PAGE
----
Because when we really focus on what will be best for us, and strive to achieve what is of the greatest good for us, we may realise that it is actually far better for us, just as it is way better for our Group, more often than not, that we serve the interests of others, and that we serve the interests of the Group: that we work together, that we put our heads down, that we bed down and batten down the hatches, that we dig our heels in together and pull out all stops to battle the odds, and fight to win, and overcome and rise up to meet the challenges as individuals and in collaboration as a team – THAT is the best thing for us, if we want to be really selfish; that is what leads to our greatest good.

Selfishness, if we harness it, keeps us connected to what truly matters, it keeps us from spiralling down into what would actually disadvantage us or be to our detriment, and instead drives us to achieve personal success.

We may be scared – but why wouldn’t we have a fear of loss, or be careful to avoid risks and dangers and traps? The big question, rather, is how can we and how can we as a Group maximise what will give us the greatest security and safety?

Because when we really focus on what will be safe, and strive to achieve what is for our greatest security, we may realise that it is actually far safer and more certain for us, just as it is way safer and secure for the Group, more often than not, that we look after one another, and that we look after the Group: that we stick together, that we defend one another, that we back one another up, that we support one another, that we go with the flow, that we roll with the punches. Sometimes it will mean that we suck it up, that we overlook frustrations, that we give the benefit of the doubt, and assume the best of others, and even speak up to protect our culture, even stand up against things that undermine the performance or quality of our work or of the performance and quality of the Group – THAT is the safest thing for us, if we want to truly minimise danger; that is what leads to our least risk.

Scared, if we harness it, keeps us wary and savvy, and helps us to assert quality control and manage the risks of our work, and prevent our Group losing its edge, in a world where out-of-control is actually the norm.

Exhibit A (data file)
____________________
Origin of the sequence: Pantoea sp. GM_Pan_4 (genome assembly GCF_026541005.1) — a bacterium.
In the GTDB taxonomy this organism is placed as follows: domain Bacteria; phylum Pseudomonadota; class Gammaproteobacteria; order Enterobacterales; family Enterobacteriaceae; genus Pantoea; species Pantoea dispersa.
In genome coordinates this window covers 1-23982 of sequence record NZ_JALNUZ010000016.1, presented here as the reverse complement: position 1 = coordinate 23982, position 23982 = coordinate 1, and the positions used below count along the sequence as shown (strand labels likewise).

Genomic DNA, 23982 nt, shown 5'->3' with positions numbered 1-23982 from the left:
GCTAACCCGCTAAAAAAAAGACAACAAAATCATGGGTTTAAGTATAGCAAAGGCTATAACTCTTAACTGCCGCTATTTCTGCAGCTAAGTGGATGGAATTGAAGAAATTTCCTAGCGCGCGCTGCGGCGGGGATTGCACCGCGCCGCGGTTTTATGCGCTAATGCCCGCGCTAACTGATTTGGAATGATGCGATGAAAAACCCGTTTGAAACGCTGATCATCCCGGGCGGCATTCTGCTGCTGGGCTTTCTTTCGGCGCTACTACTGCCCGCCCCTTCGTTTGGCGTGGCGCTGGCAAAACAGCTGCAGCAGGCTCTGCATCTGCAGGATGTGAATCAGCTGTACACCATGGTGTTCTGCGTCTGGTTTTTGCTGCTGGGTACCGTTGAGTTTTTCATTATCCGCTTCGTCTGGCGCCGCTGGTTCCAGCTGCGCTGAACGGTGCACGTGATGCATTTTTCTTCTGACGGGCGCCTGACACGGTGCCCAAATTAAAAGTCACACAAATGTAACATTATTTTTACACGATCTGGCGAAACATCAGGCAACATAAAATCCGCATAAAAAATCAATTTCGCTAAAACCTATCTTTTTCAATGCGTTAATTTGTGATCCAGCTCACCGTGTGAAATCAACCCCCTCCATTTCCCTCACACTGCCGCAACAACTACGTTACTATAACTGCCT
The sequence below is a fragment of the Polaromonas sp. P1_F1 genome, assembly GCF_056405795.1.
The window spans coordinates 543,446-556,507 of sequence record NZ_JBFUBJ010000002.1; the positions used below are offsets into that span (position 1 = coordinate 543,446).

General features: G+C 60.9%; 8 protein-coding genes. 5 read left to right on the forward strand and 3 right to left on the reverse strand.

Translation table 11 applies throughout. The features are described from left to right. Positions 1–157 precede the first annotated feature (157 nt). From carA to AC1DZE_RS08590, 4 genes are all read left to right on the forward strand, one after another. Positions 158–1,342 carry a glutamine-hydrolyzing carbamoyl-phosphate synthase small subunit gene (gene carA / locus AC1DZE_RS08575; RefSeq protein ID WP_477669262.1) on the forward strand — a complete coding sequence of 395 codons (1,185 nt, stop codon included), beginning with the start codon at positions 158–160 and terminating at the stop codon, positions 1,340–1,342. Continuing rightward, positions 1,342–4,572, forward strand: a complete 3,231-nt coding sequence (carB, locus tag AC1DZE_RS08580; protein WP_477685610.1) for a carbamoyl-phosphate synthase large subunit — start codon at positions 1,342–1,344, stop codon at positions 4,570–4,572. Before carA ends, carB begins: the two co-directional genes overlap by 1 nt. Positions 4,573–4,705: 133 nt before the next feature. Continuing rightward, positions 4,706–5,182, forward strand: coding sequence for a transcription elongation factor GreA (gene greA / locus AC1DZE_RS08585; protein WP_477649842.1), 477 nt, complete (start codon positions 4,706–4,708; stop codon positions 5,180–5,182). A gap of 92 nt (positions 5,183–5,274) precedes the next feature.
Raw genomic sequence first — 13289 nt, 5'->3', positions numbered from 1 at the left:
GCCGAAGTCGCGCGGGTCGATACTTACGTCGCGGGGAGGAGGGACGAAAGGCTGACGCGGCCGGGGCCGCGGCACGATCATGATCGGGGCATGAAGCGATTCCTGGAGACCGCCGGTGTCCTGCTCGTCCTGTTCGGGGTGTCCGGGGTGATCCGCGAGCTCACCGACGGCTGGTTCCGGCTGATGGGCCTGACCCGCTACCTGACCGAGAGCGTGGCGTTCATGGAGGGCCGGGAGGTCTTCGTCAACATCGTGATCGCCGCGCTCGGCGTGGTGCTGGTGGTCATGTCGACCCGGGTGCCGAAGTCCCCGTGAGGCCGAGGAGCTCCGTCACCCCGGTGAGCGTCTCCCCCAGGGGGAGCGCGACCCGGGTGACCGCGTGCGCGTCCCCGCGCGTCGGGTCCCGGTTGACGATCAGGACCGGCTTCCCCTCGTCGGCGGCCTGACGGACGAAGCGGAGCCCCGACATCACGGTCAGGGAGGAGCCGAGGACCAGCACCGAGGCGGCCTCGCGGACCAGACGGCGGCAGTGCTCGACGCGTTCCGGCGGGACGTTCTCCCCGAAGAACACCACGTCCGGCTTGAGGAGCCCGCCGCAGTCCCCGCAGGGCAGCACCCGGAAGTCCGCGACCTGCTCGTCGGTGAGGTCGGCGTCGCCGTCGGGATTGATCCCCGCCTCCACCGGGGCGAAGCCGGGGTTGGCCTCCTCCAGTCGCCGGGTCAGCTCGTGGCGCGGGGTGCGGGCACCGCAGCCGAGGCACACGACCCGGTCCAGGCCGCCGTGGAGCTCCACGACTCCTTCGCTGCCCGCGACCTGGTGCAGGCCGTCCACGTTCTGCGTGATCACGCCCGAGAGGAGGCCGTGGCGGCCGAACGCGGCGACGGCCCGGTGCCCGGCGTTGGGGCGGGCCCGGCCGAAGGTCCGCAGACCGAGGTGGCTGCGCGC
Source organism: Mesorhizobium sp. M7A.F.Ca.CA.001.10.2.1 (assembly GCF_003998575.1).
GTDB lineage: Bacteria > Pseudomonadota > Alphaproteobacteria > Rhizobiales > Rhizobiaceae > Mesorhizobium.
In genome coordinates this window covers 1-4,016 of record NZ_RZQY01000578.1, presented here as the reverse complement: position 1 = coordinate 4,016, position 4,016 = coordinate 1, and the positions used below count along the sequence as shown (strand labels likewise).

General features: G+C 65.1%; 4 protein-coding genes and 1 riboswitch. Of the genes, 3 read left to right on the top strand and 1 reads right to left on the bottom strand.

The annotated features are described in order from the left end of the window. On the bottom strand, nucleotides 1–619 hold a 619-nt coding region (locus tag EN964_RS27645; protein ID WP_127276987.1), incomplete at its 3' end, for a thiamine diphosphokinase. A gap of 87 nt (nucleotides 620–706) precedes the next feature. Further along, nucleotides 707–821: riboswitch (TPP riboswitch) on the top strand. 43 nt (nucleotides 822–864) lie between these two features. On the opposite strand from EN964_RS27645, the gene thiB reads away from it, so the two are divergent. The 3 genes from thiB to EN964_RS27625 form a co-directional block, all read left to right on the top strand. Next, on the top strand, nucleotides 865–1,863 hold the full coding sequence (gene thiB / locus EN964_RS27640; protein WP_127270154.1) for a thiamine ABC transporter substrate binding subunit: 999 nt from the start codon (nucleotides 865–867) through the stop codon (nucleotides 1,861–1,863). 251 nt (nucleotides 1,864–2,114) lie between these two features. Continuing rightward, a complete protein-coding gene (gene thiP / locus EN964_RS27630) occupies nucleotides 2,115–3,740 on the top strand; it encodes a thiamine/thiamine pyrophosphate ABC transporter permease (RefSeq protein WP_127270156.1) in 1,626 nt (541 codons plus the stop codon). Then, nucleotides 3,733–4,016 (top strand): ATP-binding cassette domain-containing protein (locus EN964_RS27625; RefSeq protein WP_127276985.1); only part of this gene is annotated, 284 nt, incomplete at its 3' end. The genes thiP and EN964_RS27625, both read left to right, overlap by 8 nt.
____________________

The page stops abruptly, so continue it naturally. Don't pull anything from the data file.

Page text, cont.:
We may be stupid (or ‘lazy’) – but why wouldn’t we want an easier road, avoiding the path of greatest effort? The big question, rather, is how can we and how can we as a Group minimise our effort and the difficulties, and find the simplest, most straightforward path ahead?

Because when we really focus on what will be easier, and seek to find the pathway that is of least resistance for ourselves, we may realise that it is actually far simpler and much easier for us, just as it is way less difficult for the whole Group, more often than not, that we align with one another and we align ourselves to what the Group requires: that we coordinate with one another, that we fall into line, that we synchronise, that we sing in tune with one another, that we keep the beat, that we harmonise, that we synergise, that we relate to one another symbiotically, that we get with the program, that we get in the rhythm, that we stay on the same page with one another, that we play by the same playbook – THAT is the easier path, if we want to be truly lazy; that is what leads to the least difficulties for us.

Stupid (i.e., lazy), if we harness it, fuels our creativity, makes us resourceful and drives our systems and processes to become simpler, easier, more efficient, more productive, more effective, and ultimately foolproof.

It was Socrates that told us “Know thyself”. And it is Gregory & Flanagan’s Book “Selfish, Scared and Stupid” that tells us that we also need to “Know one another”.

In fact, Carl Sagan reminded us “Extinction is the rule. Survival is the exception.”

We’ve often said as a Group that we don’t want to just survive, we want to thrive.

But the reality is that we need to go easy on ourselves. We are doing exceptionally well in incredibly challenging circumstances. We are doing exceptionally well still just being here, through everything we’ve come through. And we will be doing exceptionally well to stay the course, take the long view, and last the test of time.

Because times, they are a changing, constantly, relentlessly. And we are battling against the odds, every day, all of us.

So, let’s go easy on ourselves. Let’s not make it worse for ourselves, and riskier for ourselves, and harder for ourselves by fighting against, or running from, or hiding from the realities of who and what we are as people and as a Group.

Rather, let’s go into 2021 with a new resolve to reward ourselves by truly achieving what really is in our best interests: and that is, when every one of us pulls out all stops to do the very best we can at what we do.

And let’s flip the fear by remembering we’re not alone and that our future prospects are much, much brighter if we do this, than if we fail to put in these hard yards – that would actually be much, much scarier. As the old adage goes, ‘pay now, play later.’

And this is also the simpler, easier road: It would actually be much, much harder for us in the future if we didn’t keep adapting to the changes, if we didn’t stay agile, and if each and every one of us didn’t keep evolving to meet the demands of our rapidly shifting roles within a rapidly shifting industry, in which we work in a rapidly changing world.

So, well done – one and all.

Keep up the good work.

And thank you.

Thanks to each and every one of you.

Thanks for keeping calm and carrying on. Thanks for putting up with everything and taking the long view. Thanks for seeing the good in everything, giving the benefit of the doubt and assuming the best.

To borrow a line from Former US President Barack Obama, “Yes, we can!”

So, in the spirit of what I have just shared from the people at The Impossible Institute:

Number 1 - Look after yourselves! Number 2 - Stay safe! And thirdly - Take it easy!

Merry Christmas and see you in 2021.